11 Dec 2018

Jonathan Lemalu and Elizabeth Sneyd discuss why youth orchestra Virtuoso Strings is so special

From Upbeat, 2:45 pm on 11 December 2018

Energetic young musicians from Porirua pour off a bus onto Wellington's Courtney Place. The excitement is palpable. It's the first time Virtuoso Strings will perform on the stage of Wellington's famous Opera House.

Carrying their instruments and wearing traditional Pacific floral garlands, the school-age children file down a graffiti-covered alleyway, and walk through the stage door for dress rehearsal.

Jonathan Lemalu believes the players of Virtuoso Strings in Porirua are “just oozing talent”.

The Grammy Award-winning bass was introduced as the orchestra’s patron at a concert in Wellington’s Opera House.

Lemalu called the orchestra “the future of New Zealand music” before launching into the Mozart arias he began his operatic career with.

Virtuoso Strings accompanied some of Jonathan’s favourite pieces from opera, art song and musical theatre, and played orchestral hits including Vaughan Williams’ The Lark Ascending with rising star, 16-year-old violin soloist Toloa Faraimo.

Lemalu believes the performers have that “Kiwi attitude of not really knowing quite how good they are”, and that they’re on the cusp of really interesting things.

Bass Jonathan Lemalu and Virtuoso Strings rehearse

Bass Jonathan Lemalu and Virtuoso Strings rehearse Photo: RNZ / Ana Tovey

Growing up, Jonathan never thought to distinguish between classical music and other genres and he thinks that it’s the same with these young performers.

The New Zealand Samoan bass had a musical childhood. Just like many Pacific Island children he was exposed to music through church and at home. He nick-named his father the ‘Samoan Elvis’ because of his impersonations of the rock n’ roll star with the family band.

 “I feel that a lot of the kids in this orchestra see this not as classical music – it’s just music. So maybe getting rid of the airs and graces and the reverence that we give this music and just see it, feel it, play it - simple.”

Violinist Toloa Faraimo with Virtuoso Strings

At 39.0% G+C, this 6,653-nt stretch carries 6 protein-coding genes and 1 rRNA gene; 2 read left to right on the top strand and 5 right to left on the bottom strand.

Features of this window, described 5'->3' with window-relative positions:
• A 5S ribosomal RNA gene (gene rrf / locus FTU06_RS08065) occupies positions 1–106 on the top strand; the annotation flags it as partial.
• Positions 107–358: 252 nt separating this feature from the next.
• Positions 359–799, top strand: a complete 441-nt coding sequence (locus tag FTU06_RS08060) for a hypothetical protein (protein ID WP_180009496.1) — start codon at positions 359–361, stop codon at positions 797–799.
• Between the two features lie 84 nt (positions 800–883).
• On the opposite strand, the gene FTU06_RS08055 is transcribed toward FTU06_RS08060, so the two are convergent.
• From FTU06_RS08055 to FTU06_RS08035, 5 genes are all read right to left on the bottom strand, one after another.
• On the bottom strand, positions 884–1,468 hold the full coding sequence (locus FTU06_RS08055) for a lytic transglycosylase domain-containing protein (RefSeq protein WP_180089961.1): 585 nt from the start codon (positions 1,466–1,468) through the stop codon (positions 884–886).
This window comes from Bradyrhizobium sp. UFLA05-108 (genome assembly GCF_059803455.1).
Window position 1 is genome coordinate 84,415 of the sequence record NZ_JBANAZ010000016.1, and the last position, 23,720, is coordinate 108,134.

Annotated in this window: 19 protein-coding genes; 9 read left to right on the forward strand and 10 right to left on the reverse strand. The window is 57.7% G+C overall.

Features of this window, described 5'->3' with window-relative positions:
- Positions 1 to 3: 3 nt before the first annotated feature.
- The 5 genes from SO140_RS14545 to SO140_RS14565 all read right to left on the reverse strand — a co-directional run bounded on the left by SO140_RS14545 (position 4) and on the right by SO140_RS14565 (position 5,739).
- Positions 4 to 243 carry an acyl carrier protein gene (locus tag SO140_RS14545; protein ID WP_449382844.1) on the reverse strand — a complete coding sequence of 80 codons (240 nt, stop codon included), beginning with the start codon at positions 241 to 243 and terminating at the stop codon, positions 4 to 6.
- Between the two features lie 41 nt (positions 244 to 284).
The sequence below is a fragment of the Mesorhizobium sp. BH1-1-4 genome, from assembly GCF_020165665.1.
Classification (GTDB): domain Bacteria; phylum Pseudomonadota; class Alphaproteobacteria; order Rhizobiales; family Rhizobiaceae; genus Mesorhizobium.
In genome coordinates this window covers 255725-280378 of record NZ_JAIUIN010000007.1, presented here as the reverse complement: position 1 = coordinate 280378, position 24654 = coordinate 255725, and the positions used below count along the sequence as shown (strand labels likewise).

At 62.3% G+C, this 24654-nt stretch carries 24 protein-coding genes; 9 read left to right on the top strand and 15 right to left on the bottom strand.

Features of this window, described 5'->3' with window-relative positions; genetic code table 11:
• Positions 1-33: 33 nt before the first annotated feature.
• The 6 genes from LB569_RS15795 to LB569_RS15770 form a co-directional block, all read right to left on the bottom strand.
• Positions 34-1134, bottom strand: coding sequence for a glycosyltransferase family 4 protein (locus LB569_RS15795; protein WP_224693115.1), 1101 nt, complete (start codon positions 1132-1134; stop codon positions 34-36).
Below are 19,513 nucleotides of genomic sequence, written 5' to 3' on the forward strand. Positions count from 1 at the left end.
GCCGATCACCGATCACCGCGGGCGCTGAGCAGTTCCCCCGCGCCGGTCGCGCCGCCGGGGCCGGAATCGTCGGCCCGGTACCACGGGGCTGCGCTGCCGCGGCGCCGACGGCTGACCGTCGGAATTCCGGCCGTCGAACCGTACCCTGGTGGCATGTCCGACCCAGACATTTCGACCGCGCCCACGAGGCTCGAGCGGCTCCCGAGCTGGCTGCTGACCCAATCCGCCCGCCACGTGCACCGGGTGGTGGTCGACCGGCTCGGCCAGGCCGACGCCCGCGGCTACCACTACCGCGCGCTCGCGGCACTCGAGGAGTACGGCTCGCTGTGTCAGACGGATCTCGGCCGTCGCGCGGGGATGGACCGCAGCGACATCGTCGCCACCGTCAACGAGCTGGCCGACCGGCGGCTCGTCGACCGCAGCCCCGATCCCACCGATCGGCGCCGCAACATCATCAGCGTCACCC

Violinist Toloa Faraimo with Virtuoso Strings Photo: RNZ / Ana Tovey

Programme Director Elizabeth Sneyd is thrilled Jonathan has come on board. She says, “he’s a strong role model and that’s hugely important”. Already some of the students have indicated plans to study music and law at university, following the pathway Jonathan has already paved.

Virtuoso Strings is based in Cannons Creek, Porirua but is open to everyone at no cost. It’s mainly an orchestra, but it’s also become a social movement with a vision to change the classical landscape in New Zealand. “We feel strongly that an orchestra should reflect New Zealand - socially, culturally, ethnically”, says Elizabeth.

Elizabeth Sneyd, Programme Director of Virtuoso Strings

Elizabeth Sneyd, Programme Director of Virtuoso Strings Photo: RNZ Concert / Ana Tovey

Lemalu is looking forward to providing advice and contacts to those who wish to keep progressing with their music. But even if they don’t aim for a professional career in music he still sees this orchestra as important for their development.

“It’s not just about music. It’s about the skill of making the music…They’re learning commitment, dedication, work ethic, multi-tasking, working as a team, and whether you take that into corporate, whether you take that into music, or take that into starting a family, I feel they are skills you can really be proud of. And I feel a lot of pride in what these kids are doing for themselves, for their families, for their communities.”

Lemalu can relate to these formative experiences. His own are stored in a “suitcase of memories” that he opens when he’s alone in an apartment working for weeks on end. These memories remind him where his love of music came from. And this love continues to inspire his performances all over the world.

Virtuoso Strings rehearse at The Opera House, Wellington.

Virtuoso Strings rehearse at The Opera House, Wellington. Photo: RNZ / Ana Tovey